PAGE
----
Suitability and serviceability of rural lots 
New standards are now proposed for all new lots.
 
Lake water quality
Transferable development rights (TDR) are included in the proposed district plan in designated areas of Special Planning Zones 1 and 2 to encourage land use change in these targeted areas. Rules favour a reduction in nutrient losses.
Reviewing of zones
Because of its nature reflecting a residential area, Rural E is now proposed to be Residential 4 Lakeside Settlements.
 Table 2

Of all the provisions in the proposed district plan listed in table 2, transferable development rights (TDR) are the biggest proposed change to district plan rules for subdivision in the rural area. The intent of TDR is to encourage land use change from high nutrient intensive practices such as dairy farming to lower nutrient activities such as residential living. In general, nutrients from residential living are created by sewage which can be treated to reduce its impact on the environment. A number of areas that are in proximity to a lake have been or are due to be reticulated in the near future.

 
Other activities and management practices can also help reduced nutrient loss. This is reinforced by changes in the Proposed District Plan where proposed rules are somewhat more permissive for land use change activities that create less nutrient loss to waterbodies and lakes in particular.
 
A range of activities were granted for ‘other industry and tourism’ (figure 4) and ‘other’ resource consents (figure 5). The most common of these groups was ‘tourism/ recreational activity’, the second most common being ‘tourist accommodation’.
 
There were three consents granted for the building aspects of geothermal prospecting and one consent for a geothermal power station. Resource consents for geothermal fluid exploration or use is administered by regional councils. Although there are only a small number of consents for use of geothermal resources the scale of the consents and their potential for influencing the district’s economy is significant. It is expected that in future more resource consents will be sought for use of geothermal resources for power generation within the Rotorua district.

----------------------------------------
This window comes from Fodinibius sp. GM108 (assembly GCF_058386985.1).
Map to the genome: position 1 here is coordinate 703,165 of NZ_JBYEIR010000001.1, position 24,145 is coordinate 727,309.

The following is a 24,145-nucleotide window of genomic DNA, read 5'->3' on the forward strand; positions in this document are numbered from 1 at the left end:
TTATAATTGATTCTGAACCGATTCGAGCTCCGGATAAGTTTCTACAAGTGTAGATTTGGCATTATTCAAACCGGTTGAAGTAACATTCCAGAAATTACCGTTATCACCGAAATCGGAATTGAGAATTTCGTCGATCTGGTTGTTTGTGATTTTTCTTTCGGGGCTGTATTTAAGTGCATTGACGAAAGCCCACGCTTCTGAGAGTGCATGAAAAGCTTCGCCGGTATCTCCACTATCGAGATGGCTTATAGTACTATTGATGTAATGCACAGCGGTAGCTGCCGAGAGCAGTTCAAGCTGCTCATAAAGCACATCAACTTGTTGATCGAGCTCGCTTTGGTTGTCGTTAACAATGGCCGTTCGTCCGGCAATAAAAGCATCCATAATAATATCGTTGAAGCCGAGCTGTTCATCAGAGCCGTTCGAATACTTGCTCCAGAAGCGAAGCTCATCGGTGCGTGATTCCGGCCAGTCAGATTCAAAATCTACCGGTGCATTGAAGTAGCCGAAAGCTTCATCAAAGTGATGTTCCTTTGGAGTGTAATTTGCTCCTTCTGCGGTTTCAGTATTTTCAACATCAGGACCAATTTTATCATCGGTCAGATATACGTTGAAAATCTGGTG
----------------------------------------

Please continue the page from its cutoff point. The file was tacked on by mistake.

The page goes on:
Figure 6
Source: Rotorua Lakes Council

Most subdivisions in the Rural zones resulted in potential new lots. However, boundary adjustments are most common in rural zones than any other zone in the district. This is because trading of land is common between farmers and is usually to optimise productive.     
 

In Summary

Most rural resource consents granted were in the Rural A Zone

  • The general trend for total number of consents from 2006/07 to 2011/12 shows a gradual decrease.
  • Agriculture/ farming type activities granted in the rural zones were mainly for ‘new dairy sheds’ and ‘shed/barns’
  • There was an increase in consents granted for agriculture/farming type activities from 2009/10 to 2011/12
  • There was an increase in consents granted for agriculture/farming type activities from 2009/10 to 2011/12
  • Most subdivisions in the rural zones resulted in potential new lots.

 

Further information sources
 
To see the Operative Rotorua District Plan
Click here
 
To see the Proposed Rotorua District Plan
Click here
 
To make a submission on the Proposed Rotorua District Plan (closes 1st March 2013)
Click here
 
To see the Rural Subdivision Technical Paper
Click here(1.53 MB) 
 
To see the Subdivision Lot Sizes Technical Paper
Click here(1.55 MB)
 
To see the Land Suitability and Subdivision Technical Paper
Click here(2.47 MB)

 

 

 

 

 

 

 

 

 

 

 

 

 

 

 

Page reviewed: 20 Feb 2015 1:53pm